Since its invention in the 19th century, all photography has pretty much been based on the same principle - light is captured and focused through a lens and, once focused, cast upon a plane that will capture an image.
This held true whether the capture device was a glass plate of chemically treated glass, a plane of chemically treated plastic sheet or roll, or a CCD.
This also held true whether the image-maker was recording a still photo or moving images.
The system worked pretty well, (it would have had to, to have held up for two centuries - find another technology that had done that. OK.. Trains..)
One of the few inherent problems in photography done this was related to depth of field. There was and remains an inherent and fundamental relationship between depth of field and the amount of light let in. The light accessed to the lens was and is controlled by an aperture ring.
If you have a DSLR (or similar camera or device), you have no doubt seen the markings on the lens - f2, f4, f5.6 and so on. These relate to how big the aperture ring is, that is, how much light is allowed to enter into the camera (camera, being the Italian word for 'room').
The lower the f-stop number, the larger the opening of the aperture and the more light that gets in.
This is great, in some ways, but there is an inherent problem in the physics of this. The larger the aperture, the more shallow the depth of field. Hence, at f16 or f32, you get great depth of field, but you need a far slower exposure to allow enough light to penetrate to get a good image. Open the aperture, and depth of field collapses.
If you have a good lens on your DSLR, there is actually a measuring device on the lens that will tell you exactly what is in focus and what is not. It is called a hyperfocal depth ring.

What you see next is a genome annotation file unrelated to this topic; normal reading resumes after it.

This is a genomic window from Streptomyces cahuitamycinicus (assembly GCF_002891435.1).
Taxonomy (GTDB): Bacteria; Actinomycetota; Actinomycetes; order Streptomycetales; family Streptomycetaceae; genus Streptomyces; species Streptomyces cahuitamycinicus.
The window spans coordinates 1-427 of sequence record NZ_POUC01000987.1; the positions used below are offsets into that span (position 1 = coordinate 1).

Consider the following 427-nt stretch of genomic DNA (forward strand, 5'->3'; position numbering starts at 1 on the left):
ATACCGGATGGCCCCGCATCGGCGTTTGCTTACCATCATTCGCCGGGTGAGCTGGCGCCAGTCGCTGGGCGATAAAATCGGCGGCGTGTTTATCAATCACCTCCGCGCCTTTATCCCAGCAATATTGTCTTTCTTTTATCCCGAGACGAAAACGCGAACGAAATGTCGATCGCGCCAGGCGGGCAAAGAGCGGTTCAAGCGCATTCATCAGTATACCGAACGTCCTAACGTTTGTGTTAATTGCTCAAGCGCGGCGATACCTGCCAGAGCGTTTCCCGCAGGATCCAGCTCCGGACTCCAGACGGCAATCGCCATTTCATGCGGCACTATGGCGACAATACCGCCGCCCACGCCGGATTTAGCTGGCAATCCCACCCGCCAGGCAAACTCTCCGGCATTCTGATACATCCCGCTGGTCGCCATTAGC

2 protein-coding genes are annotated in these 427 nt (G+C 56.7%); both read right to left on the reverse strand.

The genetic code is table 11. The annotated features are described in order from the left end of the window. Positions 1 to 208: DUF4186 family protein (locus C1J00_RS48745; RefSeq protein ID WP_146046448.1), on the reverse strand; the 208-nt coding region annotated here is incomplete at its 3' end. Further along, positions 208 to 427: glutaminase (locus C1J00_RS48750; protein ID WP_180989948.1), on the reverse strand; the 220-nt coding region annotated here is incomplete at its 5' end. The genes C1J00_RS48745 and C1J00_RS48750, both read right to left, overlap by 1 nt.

Of course, most people have no idea what this does, and just sort of spin the aperture ring until they get a red dot in the center, or more likely just leave it all in automatic.
This was the immutable law of optics. There was no escape.
A few years ago, Light inventor, Dr. Rajiv Laroia sold his company to Lucent Technologies for a lot of money. A lot. He had always wanted to try out photography, so he went down to B&H and bought the best DSLR camera he could find with all the toys and all the lenses.
Suddenly, he realized he was dragging a lot of heavy and bulky lenses around with him, and having to change them all the time. This made no sense to him, so, brilliant scientist that he was, he set out to build a different kind of camera. The first fundamentally different kind of camera since, oh, 1850 or so.
The result is the L-16, made by his company, Light.
Instead of having one lens, the L-16 actually has 16 lenses built into it. 16 very small lenses. They all capture varied focal length images of the same picture at the same instant that you click the button.
Then, through the miracle of processing vast amounts of information very fast, the camera (which is more computer than camera), processes all of that information and creates an 'image' which incorporates all possible focal lengths and all possible depths of field at the same time.
The image delivers the equivalent of 81 megapixels per image.
You can see an example here.
This, of course, is mind-blowing
What is more mind-blowing is that the camera costs $1950.
My Hasselblad H4D, which delivers only 40 megapixels (still pretty good), costs about $40,000, with lenses.
Now, the L-16 is still in the beta test phase, but you can see the potential.
The company promises many upgrades ,including video... one day.
I can't wait.
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